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This study examined men's participation and performance in the Boston Marathon. Data from all 368,940 official male finishers in the Boston Marathon from 1897 through 2017 were analyzed using different analyses and regression models for all runners, annual top hundred finishers, annual top ten finishers and annual winners. Effect of calendar year on race time was examined alone, in a uni-variable model, and together with country of origin and weather conditions (average air temperature and precipitation) in a multi-variable model. The mean race time of all finishers increased across calendar years, in line with the participation, but it decreased when we considered the annual winners, 10 and 100 fastest. Kenyans and Ethiopians were the fastest nationalities (p<0.001) when we considered all finishers and the annual top 100 fastest but not when the annual 10 fastest were considered. Air temperature≤8 °C improved (p<0.001) race times compared to air temperature>8°C. Precipitation (>0 mm) improved performance for the annual 100 fastest and annual 10 fastest (p=0.013-0.031) but not for all finishers. Our findings improved the knowledge about the evolution of male marathoners across calendar years, considering as main effects country of origin and particular weather conditions.
This article was published in the following journal.
Name: International journal of sports medicine
When two pressure-cooker bombs filled with nails, ball bearings, and black powder exploded at the finish line of the 2013 Boston Marathon, killing three people and wounding hundreds more, Jorge Alvare...
Achilles and patellar tendinopathy are common in runners. Despite the relevance of the problem, causative factors remain poorly understood. This cross-sectional study evaluated the association between...
Middle-aged marathon runners have an increased risk of developing atrial fibrillation (AF). A previous study described that repetitive marathon running was associated with left atrial (LA) dysfunction...
Keratoprosthetics refer to the replacement of human corneal tissue with an artificially produced exchange product. The most widely implanted keratoprosthesis worldwide is the Boston Type I Keratopros...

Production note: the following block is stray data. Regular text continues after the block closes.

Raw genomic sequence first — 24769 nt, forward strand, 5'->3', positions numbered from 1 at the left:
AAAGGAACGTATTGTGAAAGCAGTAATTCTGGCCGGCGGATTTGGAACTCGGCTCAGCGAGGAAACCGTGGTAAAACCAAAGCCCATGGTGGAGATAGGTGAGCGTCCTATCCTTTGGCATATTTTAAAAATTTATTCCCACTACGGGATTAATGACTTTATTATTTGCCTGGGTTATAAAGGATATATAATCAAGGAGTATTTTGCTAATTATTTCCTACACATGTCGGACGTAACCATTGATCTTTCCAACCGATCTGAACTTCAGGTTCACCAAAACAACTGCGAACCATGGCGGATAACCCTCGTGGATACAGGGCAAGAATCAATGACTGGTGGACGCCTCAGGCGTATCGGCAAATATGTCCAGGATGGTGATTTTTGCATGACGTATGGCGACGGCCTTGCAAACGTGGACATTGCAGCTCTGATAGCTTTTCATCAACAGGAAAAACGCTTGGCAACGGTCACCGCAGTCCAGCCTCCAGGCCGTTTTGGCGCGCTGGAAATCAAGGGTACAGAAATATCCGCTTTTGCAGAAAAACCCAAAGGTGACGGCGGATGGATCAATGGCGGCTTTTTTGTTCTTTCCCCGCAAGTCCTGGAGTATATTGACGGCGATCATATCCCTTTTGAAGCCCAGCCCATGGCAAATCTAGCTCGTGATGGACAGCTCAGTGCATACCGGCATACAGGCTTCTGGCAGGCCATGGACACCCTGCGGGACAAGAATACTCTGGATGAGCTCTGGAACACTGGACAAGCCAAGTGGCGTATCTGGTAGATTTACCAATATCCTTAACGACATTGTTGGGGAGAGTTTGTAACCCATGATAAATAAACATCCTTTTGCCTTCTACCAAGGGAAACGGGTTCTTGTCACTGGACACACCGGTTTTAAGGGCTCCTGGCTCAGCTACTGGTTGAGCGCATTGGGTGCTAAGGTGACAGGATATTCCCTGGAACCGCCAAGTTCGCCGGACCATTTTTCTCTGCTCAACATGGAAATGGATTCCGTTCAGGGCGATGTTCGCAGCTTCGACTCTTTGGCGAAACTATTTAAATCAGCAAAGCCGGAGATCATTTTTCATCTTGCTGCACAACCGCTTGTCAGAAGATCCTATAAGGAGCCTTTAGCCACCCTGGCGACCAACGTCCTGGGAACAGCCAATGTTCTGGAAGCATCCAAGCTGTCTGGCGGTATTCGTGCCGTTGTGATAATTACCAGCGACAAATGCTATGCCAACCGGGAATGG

Previous studies linking social activity and disability have been limited by focussing on self-reported physical performance in older adults (>65). We examined whether social participation in mid-life...
The purpose of this study is to compare the performance and compare the wear characteristics of two polyethylene cup liners, Marathon™ and Enduron™, in the treatment of patients with h...
The purpose of this study is to evaluate the benefit and tolerability of IQP-AS-119 for reduction of susceptibility to infections and other complaints after extreme physical stress (partic...
Summary of Study Aims To assess, in a randomised fashion: 1. performance of Boston Scientific Pressure Wire versus St Jude Pressure Wire 2. performance of Boston Scientific Pr...
The purpose of the study is to determine whether crosslinked Marathon and standard Enduron polyethylene liners show differences in survivorship due to wear-related revisions at minimum 14-...
Through this study, we intend to describe the profile of marathon and half marathon runners older than 70 years old, in terms of medical, social and psychological characteristics. First, ...
City located in Massachusetts.
Performance of an act one or more times, with a view to its fixation or improvement; any performance of an act or behavior that leads to learning.
Carrying out of specific physical routines or procedures by one who is trained or skilled in physical activity. Performance is influenced by a combination of physiological, psychological, and socio-cultural factors.
A performance test based on forced MOTOR ACTIVITY on a rotating rod, usually by a rodent. Parameters include the riding time (seconds) or endurance. Test is used to evaluate balance and coordination of the subjects, particular in experimental animal models for neurological disorders and drug effects.
A performance measure for rating the ability of a person to perform usual activities, evaluating a patient's progress after a therapeutic procedure, and determining a patient's suitability for therapy. It is used most commonly in the prognosis of cancer therapy, usually after chemotherapy and customarily administered before and after therapy. It was named for Dr. David A. Karnofsky, an American specialist in cancer chemotherapy.